Employers Embrace Web 2.0

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We’ve talked a lot about the importance of putting forth a professional – or at least discreet – image on Facebook and how employers are paying attention to your online reputation. But as it turns out, employers aren’t the only ones forming opinions based on social media profiles.

According to a recent CareerBuilder survey, workers and job seekers are paying pretty close attention to the social media profiles of employers as well, and based on the survey results, it seems they have formed some fairly strong opinions about what they like — and don’t like — to see.

Among the information respondents said they’d most like to see on a company’s social media page:

  • Job listings — 35 percent
  • Q&A or fast facts about the organization — 26 percent
  • Information about career paths within the organization — 23 percent
  • Evidence that working at the company is fun — 16 percent
  • Employee testimonials — 16 percent
  • Pictures of company events — 12 percent
  • Video of new products/services — 10 percent
  • Company awards — 9 percent
  • Research or studies that the company has conducted — 9 percent
  • Videos of a day on the job — 8 percent

On the other hand, top social media turn-offs were:

  • Company communication that reads like an ad — 38 percent
  • Failure to reply to questions — 30 percent
  • Failure to regularly post information — 22 percent
  • Removing or filtering public comments — 22 percent

Regardless of whether employers have gotten the hang of it yet, they are catching on fast to the power of social media, whether promoting their company on Twitter or searching for potential employees on LinkedIn.  Thirty-five percent of employers reported using some form of social media to promote their organization, while 21 percent said they use social media to recruit and research job candidates.

“As communication via social media becomes increasingly pervasive, organizations are harnessing these sites to help achieve a variety of business goals,” said Jason Ferrara, vice president of corporate marketing for CareerBuilder. “Social media allows organizations to communicate in ways that didn’t exist 10 years ago, promoting their services and brands while also supplementing their recruitment strategy.”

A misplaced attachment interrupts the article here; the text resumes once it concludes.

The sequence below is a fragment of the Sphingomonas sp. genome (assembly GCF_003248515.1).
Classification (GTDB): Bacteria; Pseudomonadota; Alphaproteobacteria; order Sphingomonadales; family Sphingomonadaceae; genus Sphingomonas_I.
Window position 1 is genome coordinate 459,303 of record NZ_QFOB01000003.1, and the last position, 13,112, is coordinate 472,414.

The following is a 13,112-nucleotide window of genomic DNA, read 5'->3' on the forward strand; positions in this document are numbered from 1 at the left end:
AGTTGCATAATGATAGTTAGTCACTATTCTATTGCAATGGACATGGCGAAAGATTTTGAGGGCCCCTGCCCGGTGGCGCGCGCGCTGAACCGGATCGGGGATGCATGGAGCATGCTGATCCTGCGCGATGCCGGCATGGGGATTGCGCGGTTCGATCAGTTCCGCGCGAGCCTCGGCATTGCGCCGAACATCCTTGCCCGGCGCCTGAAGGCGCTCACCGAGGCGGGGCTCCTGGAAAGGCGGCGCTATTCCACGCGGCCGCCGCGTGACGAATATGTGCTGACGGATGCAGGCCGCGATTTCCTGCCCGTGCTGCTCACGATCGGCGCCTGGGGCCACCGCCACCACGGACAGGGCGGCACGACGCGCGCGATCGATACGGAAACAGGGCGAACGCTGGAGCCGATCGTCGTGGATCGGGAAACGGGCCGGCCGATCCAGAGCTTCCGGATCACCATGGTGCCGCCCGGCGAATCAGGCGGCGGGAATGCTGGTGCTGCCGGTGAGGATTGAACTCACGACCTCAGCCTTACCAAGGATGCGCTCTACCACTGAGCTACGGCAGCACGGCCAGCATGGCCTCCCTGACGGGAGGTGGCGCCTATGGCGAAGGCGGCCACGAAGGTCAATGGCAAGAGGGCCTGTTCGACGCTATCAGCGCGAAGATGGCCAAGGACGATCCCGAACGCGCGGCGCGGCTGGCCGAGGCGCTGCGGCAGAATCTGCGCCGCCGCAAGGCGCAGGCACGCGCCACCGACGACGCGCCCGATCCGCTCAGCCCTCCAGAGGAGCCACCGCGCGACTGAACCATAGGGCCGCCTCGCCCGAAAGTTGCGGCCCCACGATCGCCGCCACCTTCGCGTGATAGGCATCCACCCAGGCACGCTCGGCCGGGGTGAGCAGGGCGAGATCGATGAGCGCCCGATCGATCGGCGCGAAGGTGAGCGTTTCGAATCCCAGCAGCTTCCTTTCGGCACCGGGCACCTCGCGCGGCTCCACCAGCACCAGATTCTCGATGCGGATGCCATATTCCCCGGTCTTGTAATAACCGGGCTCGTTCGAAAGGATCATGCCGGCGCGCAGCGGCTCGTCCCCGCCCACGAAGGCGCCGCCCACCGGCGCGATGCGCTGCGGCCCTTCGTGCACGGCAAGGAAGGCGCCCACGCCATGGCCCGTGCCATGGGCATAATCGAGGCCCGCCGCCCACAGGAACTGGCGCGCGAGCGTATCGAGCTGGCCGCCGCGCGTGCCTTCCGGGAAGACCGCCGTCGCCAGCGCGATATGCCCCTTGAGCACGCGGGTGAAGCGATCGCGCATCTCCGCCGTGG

Yet employers still have a leg up on job seekers when it comes to managing their online reputation. Forty-three percent of employers reported that their social media outreach was handled by the marketing department, while 26 percent said it was handled by the public relations team.

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  1. Companies who don’t have a blog or a forum page or some other way to connect with their audience bothers me too…it would be nice for job seekers to interact with them and learn more about what lies beyond the cubicle and the boardroom.

    Karen, The Resume Chick (on Google or Twitter for questions, comments or violent reactions)

  2. Instead of looking for a job, maybe it’s better to create a job in this economy.

    More and more people are going self-employed and/or creating a web-based business … and no longer depending on a boss!

    Look at ways to go start a business in http://www.businessweek.com/smallbiz/gettingstarted/

    A very good reference site for this is http://www.2createawebsite.com

    Tips and tricks about generating more traffic in http://www.free-web-submission.com/blog/traffic-generation-in-niche-themes/

    And good luck!

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  12. To some degree I don’t like how social media has developed. When it was just some of my old friends staying in touch that was fine, now you have bosses breathing down your neck cause you were drinking a beer at your brothers wedding. I’m about done with it.

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